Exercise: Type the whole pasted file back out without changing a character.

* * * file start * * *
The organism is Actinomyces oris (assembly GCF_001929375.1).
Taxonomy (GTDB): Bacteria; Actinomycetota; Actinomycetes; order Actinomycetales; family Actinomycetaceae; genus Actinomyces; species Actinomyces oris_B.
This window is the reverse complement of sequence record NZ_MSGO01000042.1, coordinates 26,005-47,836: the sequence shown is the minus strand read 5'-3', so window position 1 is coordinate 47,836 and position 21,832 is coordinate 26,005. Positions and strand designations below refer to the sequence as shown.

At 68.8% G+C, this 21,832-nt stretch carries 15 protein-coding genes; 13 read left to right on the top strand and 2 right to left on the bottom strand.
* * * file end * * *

The organism is Actinomyces oris (assembly GCF_001929375.1).
Taxonomy (GTDB): Bacteria; Actinomycetota; Actinomycetes; order Actinomycetales; family Actinomycetaceae; genus Actinomyces; species Actinomyces oris_B.
This window is the reverse complement of sequence record NZ_MSGO01000042.1, coordinates 26,005-47,836: the sequence shown is the minus strand read 5'-3', so window position 1 is coordinate 47,836 and position 21,832 is coordinate 26,005. Positions and strand designations below refer to the sequence as shown.

At 68.8% G+C, this 21,832-nt stretch carries 15 protein-coding genes; 13 read left to right on the top strand and 2 right to left on the bottom strand.